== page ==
English version

take a back seat

From Longman Dictionary of Contemporary Englishtake a back seattake a back seatto accept a less important position than someone or something else Finally, Bryant decided to take a back seat and let his son run the company. back seat
Examples from the Corpus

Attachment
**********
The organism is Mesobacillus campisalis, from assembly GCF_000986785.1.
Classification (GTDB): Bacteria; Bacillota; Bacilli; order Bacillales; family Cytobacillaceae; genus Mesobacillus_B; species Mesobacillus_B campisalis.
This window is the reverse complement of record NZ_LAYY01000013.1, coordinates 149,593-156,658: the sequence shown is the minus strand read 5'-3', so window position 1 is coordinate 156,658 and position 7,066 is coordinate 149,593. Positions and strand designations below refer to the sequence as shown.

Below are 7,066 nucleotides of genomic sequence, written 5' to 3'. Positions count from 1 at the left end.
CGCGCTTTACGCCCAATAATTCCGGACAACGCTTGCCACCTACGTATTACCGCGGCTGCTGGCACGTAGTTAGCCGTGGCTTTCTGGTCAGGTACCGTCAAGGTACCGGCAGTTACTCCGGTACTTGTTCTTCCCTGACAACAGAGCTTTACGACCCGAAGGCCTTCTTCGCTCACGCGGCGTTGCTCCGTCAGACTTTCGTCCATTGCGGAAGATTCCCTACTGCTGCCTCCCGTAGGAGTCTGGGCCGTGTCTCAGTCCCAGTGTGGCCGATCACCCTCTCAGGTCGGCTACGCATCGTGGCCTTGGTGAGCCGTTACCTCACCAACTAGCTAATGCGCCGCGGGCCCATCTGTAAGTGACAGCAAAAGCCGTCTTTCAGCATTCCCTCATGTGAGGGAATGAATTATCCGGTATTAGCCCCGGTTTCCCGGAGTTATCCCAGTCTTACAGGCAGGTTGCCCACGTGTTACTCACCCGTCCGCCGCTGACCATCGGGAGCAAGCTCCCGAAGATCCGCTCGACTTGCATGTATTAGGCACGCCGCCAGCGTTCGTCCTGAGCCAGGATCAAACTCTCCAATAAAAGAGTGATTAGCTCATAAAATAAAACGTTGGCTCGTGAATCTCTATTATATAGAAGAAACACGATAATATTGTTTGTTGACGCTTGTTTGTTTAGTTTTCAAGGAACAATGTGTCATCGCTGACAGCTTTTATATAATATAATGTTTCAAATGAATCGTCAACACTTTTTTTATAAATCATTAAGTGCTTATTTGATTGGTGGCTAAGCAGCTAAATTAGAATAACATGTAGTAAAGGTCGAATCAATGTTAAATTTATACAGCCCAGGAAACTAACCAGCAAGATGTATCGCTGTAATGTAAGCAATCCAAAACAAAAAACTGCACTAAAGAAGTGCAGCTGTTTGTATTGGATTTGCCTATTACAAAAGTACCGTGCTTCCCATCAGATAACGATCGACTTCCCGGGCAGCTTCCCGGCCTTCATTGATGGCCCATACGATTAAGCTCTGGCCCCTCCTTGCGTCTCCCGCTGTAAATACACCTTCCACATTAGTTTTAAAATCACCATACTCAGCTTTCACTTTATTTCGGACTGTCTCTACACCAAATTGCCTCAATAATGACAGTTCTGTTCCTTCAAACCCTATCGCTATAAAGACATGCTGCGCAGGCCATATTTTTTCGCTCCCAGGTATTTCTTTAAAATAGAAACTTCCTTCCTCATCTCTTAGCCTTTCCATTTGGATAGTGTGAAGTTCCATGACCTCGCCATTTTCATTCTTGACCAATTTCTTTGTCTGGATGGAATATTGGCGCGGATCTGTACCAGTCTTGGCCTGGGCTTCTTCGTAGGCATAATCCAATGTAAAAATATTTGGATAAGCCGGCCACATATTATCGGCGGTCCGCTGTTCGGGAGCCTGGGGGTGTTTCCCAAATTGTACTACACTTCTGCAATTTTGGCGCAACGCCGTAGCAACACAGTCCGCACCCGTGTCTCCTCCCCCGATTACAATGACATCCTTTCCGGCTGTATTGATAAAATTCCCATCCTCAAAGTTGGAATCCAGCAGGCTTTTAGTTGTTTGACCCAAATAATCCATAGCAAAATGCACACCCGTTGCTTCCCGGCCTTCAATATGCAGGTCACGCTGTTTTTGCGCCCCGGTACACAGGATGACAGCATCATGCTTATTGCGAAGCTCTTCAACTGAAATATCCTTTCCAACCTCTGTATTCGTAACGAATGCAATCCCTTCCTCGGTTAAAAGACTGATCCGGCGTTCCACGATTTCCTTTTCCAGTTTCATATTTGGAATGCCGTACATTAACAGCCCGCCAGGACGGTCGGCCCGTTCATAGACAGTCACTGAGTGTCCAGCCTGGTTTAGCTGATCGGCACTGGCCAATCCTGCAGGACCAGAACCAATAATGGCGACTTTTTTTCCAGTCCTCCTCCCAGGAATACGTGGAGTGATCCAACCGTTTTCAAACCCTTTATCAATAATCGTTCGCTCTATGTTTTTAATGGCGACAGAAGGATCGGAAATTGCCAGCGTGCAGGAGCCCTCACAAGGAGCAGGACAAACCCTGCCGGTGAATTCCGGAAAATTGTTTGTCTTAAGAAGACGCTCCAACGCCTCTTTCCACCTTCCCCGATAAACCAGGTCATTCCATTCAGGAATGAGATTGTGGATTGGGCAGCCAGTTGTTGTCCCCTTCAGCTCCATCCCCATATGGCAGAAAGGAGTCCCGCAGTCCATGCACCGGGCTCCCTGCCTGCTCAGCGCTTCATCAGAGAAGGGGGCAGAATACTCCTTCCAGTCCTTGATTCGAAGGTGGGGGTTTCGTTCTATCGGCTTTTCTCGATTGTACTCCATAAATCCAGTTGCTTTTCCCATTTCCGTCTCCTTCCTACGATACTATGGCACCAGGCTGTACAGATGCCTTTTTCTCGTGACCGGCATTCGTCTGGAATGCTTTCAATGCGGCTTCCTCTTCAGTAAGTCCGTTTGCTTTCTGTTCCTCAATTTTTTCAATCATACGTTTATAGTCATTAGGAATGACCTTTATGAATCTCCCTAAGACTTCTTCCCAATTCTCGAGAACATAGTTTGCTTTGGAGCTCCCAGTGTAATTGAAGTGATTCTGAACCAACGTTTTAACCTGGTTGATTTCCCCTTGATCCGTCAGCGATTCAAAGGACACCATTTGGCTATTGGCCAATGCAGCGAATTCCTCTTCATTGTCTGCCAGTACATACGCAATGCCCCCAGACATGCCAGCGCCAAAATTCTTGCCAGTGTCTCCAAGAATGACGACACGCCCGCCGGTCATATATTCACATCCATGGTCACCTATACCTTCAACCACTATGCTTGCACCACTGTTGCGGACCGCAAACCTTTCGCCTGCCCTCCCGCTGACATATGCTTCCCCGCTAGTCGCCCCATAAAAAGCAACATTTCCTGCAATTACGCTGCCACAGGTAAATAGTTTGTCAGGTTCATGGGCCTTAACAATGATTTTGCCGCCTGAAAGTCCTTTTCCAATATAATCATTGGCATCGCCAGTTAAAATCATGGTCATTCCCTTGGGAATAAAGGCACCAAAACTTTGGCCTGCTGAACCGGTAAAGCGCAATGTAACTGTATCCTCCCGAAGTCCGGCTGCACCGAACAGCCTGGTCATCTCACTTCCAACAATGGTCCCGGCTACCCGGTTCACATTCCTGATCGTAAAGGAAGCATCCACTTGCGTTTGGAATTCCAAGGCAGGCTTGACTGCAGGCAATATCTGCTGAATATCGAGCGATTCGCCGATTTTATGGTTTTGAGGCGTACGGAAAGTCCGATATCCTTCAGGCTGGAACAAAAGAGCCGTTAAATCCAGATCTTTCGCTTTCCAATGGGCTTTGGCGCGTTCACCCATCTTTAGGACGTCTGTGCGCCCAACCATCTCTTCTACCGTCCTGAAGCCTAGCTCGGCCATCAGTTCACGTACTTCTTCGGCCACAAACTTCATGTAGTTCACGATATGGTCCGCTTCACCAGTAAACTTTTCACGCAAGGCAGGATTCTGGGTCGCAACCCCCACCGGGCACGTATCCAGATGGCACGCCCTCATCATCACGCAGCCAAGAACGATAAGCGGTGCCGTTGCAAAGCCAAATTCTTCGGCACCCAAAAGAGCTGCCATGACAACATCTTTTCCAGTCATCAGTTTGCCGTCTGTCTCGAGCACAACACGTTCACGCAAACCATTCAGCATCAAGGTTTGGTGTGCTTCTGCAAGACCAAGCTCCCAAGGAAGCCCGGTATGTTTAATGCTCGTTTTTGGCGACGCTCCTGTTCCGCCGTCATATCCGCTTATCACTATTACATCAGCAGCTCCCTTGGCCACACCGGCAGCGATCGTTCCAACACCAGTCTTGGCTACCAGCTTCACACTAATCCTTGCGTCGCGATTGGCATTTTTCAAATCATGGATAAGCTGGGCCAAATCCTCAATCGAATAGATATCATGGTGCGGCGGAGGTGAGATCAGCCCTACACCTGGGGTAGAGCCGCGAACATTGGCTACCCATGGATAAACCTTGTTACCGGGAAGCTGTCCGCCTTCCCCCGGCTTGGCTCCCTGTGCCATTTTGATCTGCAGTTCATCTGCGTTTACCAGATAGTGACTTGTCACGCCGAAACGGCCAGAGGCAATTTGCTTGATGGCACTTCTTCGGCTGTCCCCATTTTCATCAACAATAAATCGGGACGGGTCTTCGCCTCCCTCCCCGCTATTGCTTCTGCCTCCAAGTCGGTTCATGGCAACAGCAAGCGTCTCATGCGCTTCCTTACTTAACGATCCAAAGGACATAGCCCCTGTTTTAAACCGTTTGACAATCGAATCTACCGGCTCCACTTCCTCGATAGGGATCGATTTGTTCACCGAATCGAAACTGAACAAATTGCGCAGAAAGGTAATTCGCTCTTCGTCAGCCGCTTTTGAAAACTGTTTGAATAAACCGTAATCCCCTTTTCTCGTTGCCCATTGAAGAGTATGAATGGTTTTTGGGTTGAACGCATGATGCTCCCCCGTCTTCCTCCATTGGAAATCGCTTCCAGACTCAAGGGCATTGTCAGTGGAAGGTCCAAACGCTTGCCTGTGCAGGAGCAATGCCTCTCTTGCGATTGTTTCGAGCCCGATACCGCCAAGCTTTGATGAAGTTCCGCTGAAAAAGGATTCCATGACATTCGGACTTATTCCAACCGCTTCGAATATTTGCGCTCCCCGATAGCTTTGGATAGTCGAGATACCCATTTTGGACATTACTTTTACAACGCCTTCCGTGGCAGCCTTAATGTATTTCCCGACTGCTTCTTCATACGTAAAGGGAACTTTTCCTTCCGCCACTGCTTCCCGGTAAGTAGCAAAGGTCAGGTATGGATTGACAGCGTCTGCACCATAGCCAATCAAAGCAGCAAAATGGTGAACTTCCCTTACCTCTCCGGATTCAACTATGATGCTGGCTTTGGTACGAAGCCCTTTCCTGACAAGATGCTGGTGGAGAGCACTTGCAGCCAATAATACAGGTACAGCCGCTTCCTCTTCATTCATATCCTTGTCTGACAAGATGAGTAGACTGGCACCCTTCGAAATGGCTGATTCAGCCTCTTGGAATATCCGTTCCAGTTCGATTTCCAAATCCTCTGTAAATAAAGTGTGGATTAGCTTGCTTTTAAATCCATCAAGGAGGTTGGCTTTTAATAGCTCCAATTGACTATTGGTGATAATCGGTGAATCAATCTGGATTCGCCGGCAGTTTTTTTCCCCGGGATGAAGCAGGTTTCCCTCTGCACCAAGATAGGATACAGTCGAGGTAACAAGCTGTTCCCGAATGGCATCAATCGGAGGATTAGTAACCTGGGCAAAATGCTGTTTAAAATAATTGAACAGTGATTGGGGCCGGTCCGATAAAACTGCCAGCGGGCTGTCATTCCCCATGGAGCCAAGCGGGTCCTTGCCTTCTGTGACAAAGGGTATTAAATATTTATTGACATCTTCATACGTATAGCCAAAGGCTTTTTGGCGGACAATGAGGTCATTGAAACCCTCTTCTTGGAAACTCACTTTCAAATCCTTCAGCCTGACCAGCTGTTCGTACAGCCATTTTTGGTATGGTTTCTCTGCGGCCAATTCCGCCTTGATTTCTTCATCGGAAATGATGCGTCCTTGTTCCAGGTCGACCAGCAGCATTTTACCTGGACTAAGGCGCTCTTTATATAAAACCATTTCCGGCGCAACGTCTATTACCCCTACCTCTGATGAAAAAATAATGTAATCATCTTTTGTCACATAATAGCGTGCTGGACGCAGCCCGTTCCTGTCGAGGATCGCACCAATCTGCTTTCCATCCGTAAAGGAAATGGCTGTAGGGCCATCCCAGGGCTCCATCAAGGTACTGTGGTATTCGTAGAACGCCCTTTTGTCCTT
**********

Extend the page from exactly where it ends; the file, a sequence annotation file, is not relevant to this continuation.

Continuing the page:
take a back seatHe notes, however, that economic considerations are taking a back seat to budget negotiations.It was also a year when investment bankers took a back seat.That her family had taken a back seat in her life.Mr Peters has now taken a back seat.If you can't agree to disagree, then take a back seat and let others have their way on this occasion.Women have often been forced to take a back seat in society.But when they were introduced, everything upstairs had to take a back seat.Many feel reluctant to take a back seat and allow their children to enjoy the special attractiveness of the teens and twenties.And very generally, the interests of lenders in New York take a back seat to the interests of the corporate borrowers.
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